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Week in review: Netflix gets panned

The Internet's star movie rental service gets some of its first bad reviews after announcing a price hike for customers who want to rent DVDs and streaming video. Meanwhile, Spotify wins over U.S. users.

Michelle Meyers
Michelle Meyers wrote and edited CNET News stories from 2005 to 2020 and is now a contributor to CNET.
Michelle Meyers
3 min read

Netflix, the Web's star movie rental service, got some of its first bad reviews this week after announcing a 60 percent price hike for its DVD-and-streaming plans.

Long an Internet darling for its innovative subscription model, user ease, and profitability, Netflix is being grilled by consumers this week following news that, come September, it will no longer offer users the ability to access both streaming video and by-mail DVDs for $9.99 a month. Instead, Netflix is splitting each distribution mode into separate subscription plans, each costing $7.99 per month. To receive both, subscribers must pay $15.98.

Customers flipped, taking to the Web to express their anger. A CNET poll, as of late Friday morning, showed that 55 percent of the more than 24,714 respondents indicated they would cancel their Netflix subscription if managers don't change their mind about the price increase.

But a reversal of the price hike doesn't look very likely. "These are our prices," Netflix spokesman Steve Swasey said when asked whether Netflix might change its mind or reduce the amount of the price increase.
•  Netflix managers prepared for backlash to price hike
•  For Netflix, there's a way out of pricing mess
•  Five ways Netflix needs to improve
•  Nine Netflix alternatives
•  Angry Netflix subscribers--so, who has a better deal?

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Thumbs-up all around for Spotify's service

With Spotify now live in the United States, five CNET editors give the music streaming service a whirl. We've got our gripes, but overall, we're fans.
•  Spotify hits U.S., finally
•  Hands-on with Spotify
•  Spotify promo downs Klout

DOJ: We can force you to decrypt that laptop

The U.S. Justice Department is seeking court order that would require defendant in Colorado mortgage scam case to disclose her passphrase or decrypt the files.
•  Police: Internet providers must keep user logs
•  Encryption defense attorney fights DOJ demands (Q&A)
•  U.S. military wants to 'protect' key civilian networks

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Watch this: Meet the smartest kids at the Google Science Fair

Google+ officially tops 10 million users

Google's new foray into social networking is officially a hit. The company has announced that it had officially surpassed 10 million users.
•  Google+ faces thorny online identity issues
•  Google hastens Google+ corporate account launch
•  Google+ has its minuses
•  Zuckerberg closes off Google+ account

Job posting hints at mid-August iPhone 5 release

The burning question of when Apple will release a follow to the iPhone 4 may be answered with a U.K. job posting looking to staff up Apple's retail stores for an "exciting project" in mid-August.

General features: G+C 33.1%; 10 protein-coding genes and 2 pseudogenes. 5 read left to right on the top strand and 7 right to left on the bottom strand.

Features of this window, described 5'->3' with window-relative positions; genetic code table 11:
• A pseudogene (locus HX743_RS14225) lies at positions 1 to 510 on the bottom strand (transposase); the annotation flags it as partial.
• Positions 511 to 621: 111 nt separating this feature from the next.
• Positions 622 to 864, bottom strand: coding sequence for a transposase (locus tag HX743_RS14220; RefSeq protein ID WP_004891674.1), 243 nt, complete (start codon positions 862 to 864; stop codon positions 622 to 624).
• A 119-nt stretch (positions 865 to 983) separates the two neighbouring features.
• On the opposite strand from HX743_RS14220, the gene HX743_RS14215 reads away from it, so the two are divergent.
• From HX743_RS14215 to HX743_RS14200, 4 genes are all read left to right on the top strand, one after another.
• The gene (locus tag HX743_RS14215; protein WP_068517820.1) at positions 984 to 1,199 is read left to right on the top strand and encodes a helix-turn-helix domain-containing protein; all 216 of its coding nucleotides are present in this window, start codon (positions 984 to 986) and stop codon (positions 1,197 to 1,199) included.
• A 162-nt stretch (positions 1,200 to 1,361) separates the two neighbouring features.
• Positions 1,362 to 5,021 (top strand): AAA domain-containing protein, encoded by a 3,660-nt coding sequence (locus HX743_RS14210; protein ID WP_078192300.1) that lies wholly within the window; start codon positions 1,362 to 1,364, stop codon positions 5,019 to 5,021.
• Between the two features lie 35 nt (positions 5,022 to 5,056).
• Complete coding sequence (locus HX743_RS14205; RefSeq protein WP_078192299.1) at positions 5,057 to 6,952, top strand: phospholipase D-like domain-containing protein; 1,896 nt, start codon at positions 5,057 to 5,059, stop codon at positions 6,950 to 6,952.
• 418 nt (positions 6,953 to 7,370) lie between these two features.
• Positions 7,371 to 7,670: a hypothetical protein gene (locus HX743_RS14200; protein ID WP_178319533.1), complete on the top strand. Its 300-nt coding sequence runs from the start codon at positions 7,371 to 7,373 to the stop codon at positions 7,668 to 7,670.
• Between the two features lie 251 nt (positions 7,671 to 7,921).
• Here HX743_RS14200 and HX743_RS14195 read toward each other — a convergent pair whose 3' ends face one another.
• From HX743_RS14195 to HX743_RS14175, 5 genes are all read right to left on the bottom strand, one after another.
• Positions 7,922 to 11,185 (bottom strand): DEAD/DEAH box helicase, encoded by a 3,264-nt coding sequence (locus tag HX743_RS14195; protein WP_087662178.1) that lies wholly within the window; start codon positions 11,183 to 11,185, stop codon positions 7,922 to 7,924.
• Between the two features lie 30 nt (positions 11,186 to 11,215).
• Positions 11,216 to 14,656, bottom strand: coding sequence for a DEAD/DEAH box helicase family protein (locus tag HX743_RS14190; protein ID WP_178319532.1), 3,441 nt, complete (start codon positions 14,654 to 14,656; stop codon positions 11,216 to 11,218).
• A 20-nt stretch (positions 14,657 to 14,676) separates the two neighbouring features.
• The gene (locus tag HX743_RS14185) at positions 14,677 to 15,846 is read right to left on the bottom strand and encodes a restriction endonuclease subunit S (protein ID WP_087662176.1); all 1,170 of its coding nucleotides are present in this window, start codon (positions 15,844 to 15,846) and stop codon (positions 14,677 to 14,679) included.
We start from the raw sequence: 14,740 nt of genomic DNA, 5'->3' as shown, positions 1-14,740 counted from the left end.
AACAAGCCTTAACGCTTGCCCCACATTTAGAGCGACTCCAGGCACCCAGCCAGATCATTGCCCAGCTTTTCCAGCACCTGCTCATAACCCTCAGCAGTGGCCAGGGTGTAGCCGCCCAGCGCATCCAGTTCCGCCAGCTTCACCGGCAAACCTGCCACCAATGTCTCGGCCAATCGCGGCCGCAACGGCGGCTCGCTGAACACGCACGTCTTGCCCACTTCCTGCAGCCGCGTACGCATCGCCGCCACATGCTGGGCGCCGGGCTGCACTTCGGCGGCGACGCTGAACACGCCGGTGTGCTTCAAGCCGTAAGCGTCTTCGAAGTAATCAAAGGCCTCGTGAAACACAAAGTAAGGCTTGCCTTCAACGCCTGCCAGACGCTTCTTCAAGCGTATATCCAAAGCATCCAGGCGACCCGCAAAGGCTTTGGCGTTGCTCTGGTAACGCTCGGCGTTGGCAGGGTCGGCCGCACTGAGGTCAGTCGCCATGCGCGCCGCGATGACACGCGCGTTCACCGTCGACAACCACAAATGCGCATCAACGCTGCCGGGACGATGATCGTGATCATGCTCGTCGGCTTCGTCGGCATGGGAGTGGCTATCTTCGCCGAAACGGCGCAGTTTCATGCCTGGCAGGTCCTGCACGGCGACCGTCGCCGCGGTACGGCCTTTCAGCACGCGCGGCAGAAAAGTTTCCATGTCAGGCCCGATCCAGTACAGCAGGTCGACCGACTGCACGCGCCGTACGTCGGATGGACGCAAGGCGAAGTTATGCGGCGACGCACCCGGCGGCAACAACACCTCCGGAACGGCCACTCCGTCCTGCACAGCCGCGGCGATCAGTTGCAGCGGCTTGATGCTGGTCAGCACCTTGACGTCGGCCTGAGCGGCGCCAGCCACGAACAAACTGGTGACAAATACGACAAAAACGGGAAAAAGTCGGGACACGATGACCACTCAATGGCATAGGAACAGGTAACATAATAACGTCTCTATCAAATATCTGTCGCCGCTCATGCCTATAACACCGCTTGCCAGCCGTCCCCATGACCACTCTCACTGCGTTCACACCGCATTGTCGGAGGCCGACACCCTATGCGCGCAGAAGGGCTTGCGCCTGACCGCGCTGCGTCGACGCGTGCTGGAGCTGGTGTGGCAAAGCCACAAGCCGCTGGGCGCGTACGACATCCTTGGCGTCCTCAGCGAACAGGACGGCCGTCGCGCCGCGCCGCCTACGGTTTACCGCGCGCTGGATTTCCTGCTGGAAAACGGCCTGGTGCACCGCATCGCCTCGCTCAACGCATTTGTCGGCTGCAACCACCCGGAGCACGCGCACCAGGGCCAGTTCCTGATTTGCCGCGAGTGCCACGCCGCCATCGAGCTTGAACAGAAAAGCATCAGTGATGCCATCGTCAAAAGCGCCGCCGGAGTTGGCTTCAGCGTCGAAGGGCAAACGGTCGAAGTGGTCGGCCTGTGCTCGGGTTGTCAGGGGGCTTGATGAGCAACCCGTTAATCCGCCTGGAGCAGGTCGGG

•  Study: Wait to buy Apple gear
•  Apple's A6 chip in pilot production

U.S. senator seeks Murdoch investigation

Sen. Jay Rockefeller wants investigation into allegations that victims of September 11 attacks were targeted by Murdoch paper with phone hacking.
•  Reports: U.K. paper paid police to 'ping' phones

EA acquires PopCap Games for digital push

Electronic Arts will pay $650 million for the maker of popular games like Plants vs. Zombies and Bejeweled. PopCap will also get $100 million in stock, as well as multi-year earnouts.

Oracle asks to depose Larry Page over Android suit

Software maker says Google's CEO has unique knowledge that could help its case. Google accuses Oracle of harassment and says deposition would be "superfluous."
•  Google beats analyst sales and earnings estimates
•  Apple regaining momentum with developers, study says
•  Android Market app gets overhaul, bookstore

Harley-Davidson's bizarre side (photos)

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Microsoft sees smartphone prices cut in half by 2012

Windows Phone division president Andy Lees tells Microsoft Worldwide Partner Conference attendees that smartphone costs before long-term contract discounts could hit $100 next year.
•  Microsoft will open 75 new stores within 3 years
•  Windows tablets on parade, but the crowd has iPads
•  Ballmer pushes partners to retrain for the cloud

Scoop: Sprint to confirm LightSquared network deal

The network-sharing deal is one element of Sprint's major 4G push, CNET has learned. Sprint's network will be used as the infrastructure backbone to LightSquared's upcoming 4G LTE network.
•  Verizon Wireless's 4G LTE network to reach 100 markets
•  AT&T to unveil first two 4G LTE products

Also of note
•  Report: Amazon readying a tablet PC
•  Study: No link between brain tumors, cell phones
•  How committed are ISPs to graduated response?
•  Nortel patent sale gets court approval